It was such a blunder that the US abandoned the selective service draft, thereby removing the requirement for military service among the more educated and affluent youths of the nation. This eliminated a major source of anti-war activism of the sort that wreaked havoc on the nation’s college campuses’ during the Vietnam War.
With an all-volunteer army we now have an armed force largely composed of the “have nots ” – the kids who years ago would have come out of high school and gone to work in a factory – thus there has been little protest from American youths. US corporations that used to provide industrial jobs have become multi-national conglomerates with global interests that are beholden only to their investors, not national states. Thus they have exported their jobs overseas and decimated the US manufacturing sector because they can reap greater profits from non-unionized industrial slaves in foreign countries. Hence for many poor working class American youths volunteering for the military appears to be their only route to advancement in life…if they survive America’s constant wars with their body and brains intact.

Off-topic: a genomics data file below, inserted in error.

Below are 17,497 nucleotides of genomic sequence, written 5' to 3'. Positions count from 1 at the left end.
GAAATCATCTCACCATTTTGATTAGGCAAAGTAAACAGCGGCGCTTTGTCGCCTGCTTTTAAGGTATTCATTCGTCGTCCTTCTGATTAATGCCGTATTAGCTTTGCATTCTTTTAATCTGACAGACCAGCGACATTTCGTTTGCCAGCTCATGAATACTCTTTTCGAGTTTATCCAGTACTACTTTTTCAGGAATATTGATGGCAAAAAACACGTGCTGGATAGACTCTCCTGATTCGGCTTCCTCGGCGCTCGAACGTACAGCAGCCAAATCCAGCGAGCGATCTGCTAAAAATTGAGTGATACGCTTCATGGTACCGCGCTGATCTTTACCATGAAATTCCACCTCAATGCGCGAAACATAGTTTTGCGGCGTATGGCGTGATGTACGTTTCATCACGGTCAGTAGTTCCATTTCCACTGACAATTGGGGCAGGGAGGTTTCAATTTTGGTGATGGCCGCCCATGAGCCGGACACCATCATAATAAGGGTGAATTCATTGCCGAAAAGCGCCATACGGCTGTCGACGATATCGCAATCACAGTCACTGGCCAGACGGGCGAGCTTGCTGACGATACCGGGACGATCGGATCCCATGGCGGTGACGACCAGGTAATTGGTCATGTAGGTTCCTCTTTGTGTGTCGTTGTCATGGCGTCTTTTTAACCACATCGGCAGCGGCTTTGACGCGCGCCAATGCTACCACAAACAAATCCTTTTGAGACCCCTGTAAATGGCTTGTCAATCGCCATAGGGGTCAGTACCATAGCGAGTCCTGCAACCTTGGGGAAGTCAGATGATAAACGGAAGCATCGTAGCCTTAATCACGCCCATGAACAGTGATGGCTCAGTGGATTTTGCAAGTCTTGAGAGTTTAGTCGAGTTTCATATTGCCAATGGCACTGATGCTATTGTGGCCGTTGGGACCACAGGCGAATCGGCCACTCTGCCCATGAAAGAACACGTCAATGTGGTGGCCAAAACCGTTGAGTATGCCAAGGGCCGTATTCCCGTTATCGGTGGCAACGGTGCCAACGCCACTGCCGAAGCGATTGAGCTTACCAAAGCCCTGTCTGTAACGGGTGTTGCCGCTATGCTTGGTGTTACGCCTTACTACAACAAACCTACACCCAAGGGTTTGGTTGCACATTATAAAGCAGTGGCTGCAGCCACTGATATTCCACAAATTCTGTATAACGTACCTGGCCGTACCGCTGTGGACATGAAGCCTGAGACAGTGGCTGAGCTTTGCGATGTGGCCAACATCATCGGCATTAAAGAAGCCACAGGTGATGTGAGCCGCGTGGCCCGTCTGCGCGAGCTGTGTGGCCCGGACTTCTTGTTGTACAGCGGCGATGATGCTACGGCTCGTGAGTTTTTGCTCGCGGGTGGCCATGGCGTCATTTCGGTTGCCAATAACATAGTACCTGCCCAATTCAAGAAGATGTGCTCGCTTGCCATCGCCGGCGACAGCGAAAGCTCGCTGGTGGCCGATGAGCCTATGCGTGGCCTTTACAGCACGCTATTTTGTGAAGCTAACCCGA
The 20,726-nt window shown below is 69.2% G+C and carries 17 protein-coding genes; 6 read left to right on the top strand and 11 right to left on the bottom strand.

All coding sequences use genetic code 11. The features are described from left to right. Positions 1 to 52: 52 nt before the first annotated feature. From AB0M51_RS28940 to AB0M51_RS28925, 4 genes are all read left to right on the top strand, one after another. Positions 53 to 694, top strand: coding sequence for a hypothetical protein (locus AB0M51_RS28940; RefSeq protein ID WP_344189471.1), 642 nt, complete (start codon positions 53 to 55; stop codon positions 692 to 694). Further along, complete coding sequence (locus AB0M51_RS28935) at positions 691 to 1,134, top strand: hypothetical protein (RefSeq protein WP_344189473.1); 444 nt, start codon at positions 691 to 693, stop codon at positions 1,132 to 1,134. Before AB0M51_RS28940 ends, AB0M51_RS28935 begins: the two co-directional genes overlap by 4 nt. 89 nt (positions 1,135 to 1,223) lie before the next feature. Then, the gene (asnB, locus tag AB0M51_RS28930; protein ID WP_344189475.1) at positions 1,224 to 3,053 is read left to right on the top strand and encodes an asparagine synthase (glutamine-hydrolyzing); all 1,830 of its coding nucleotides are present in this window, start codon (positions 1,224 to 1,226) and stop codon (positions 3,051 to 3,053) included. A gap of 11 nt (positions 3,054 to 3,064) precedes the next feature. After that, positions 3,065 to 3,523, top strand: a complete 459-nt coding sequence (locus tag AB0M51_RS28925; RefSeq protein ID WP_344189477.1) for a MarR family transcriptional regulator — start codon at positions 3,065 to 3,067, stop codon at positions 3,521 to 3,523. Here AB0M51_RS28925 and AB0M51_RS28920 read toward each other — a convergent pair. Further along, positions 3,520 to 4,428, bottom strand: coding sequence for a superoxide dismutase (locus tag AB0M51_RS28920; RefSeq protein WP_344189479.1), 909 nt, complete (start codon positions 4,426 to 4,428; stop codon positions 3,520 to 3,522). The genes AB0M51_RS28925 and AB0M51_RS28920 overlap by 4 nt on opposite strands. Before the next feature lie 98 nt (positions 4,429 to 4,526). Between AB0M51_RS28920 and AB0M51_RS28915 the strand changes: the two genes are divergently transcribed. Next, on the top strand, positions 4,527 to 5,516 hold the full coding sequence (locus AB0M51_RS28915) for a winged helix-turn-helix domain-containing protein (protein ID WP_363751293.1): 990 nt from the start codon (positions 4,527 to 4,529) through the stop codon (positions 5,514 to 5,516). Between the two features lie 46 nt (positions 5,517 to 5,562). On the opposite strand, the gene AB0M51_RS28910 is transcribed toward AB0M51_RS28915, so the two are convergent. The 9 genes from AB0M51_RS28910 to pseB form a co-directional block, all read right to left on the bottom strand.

We have now been involved in constant wars in the Muslim world for a generation, whether backing one side in a conflict or directly waging war. Yet our policy makers appear to have learned nothing! Just as the decision by President Eisenhower to overthrow the constitutionally elected government of Muhammad Mossedeck in Iran by a CIA led military coup in 1953, led directly to the Islamic Revolution in Iran that the US constantly agonizes over today; the decision to overthrow Sadam Hussein and install and American backed Shia government in Iraq has led us to the ISIS crisis where Islamic Jihadists are threatening to take control of Iraq and establish an Islamic Caliphate under Sharia Law.